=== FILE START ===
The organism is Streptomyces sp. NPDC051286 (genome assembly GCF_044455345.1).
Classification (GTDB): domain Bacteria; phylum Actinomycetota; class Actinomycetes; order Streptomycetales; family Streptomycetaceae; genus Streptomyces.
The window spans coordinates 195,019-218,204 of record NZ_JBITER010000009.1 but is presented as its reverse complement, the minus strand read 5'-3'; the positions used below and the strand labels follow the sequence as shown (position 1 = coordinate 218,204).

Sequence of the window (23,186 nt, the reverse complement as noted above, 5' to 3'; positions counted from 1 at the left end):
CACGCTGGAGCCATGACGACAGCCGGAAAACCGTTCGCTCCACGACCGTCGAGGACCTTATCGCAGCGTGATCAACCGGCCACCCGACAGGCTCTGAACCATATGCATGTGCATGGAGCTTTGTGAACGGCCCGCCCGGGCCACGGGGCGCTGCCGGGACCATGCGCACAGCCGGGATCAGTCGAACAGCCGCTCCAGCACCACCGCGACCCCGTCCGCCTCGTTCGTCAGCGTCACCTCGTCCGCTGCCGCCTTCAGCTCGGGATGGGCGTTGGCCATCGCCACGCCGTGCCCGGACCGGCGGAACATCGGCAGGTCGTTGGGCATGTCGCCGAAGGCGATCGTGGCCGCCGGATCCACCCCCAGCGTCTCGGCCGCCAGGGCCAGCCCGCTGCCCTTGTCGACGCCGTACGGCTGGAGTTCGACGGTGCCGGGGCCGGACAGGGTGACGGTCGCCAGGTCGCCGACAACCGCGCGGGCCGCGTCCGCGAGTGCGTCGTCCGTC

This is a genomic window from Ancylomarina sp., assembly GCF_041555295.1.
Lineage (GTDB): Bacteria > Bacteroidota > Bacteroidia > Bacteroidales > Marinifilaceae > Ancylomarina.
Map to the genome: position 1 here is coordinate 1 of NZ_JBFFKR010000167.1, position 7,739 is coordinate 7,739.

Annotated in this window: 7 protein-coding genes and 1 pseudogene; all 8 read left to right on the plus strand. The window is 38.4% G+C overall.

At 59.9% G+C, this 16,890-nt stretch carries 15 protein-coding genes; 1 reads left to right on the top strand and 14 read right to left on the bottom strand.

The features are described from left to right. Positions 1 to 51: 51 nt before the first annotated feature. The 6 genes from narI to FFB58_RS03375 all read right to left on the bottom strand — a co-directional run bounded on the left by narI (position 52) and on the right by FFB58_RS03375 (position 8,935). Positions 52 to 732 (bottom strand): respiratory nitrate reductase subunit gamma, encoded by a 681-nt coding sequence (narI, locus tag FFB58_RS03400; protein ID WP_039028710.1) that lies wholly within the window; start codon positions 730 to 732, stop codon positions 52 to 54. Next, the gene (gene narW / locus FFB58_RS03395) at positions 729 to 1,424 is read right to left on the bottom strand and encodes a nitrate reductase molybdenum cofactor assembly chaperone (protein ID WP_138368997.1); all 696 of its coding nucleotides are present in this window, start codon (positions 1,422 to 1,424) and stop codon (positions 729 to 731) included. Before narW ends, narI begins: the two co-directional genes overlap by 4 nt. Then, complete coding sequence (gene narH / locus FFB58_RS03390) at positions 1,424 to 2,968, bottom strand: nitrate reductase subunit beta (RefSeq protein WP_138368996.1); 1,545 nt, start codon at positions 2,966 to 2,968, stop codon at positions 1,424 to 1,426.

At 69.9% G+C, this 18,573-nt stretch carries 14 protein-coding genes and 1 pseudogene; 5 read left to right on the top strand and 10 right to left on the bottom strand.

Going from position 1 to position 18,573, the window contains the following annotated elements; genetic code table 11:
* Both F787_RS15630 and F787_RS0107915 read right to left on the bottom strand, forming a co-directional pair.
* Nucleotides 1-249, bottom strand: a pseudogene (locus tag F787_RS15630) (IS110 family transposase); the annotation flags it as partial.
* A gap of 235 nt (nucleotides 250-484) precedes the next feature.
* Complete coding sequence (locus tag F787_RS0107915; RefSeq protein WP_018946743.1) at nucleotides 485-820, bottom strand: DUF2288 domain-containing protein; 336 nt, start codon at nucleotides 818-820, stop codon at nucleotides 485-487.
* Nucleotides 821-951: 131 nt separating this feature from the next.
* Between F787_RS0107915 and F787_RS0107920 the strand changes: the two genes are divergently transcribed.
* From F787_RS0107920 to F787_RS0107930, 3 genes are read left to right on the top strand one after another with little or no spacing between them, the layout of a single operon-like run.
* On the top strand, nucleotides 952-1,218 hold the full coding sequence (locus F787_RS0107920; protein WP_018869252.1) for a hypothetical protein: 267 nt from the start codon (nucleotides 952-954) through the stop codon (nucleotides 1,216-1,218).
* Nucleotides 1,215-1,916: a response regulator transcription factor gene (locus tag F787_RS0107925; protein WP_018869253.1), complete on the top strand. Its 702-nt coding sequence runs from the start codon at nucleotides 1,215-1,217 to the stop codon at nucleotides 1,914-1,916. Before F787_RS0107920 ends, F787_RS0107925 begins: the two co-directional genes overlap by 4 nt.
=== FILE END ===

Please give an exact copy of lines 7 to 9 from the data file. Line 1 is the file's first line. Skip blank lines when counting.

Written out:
Lineage (GTDB): Bacteria > Bacteroidota > Bacteroidia > Bacteroidales > Marinifilaceae > Ancylomarina.
Map to the genome: position 1 here is coordinate 1 of NZ_JBFFKR010000167.1, position 7,739 is coordinate 7,739.

Annotated in this window: 7 protein-coding genes and 1 pseudogene; all 8 read left to right on the plus strand. The window is 38.4% G+C overall.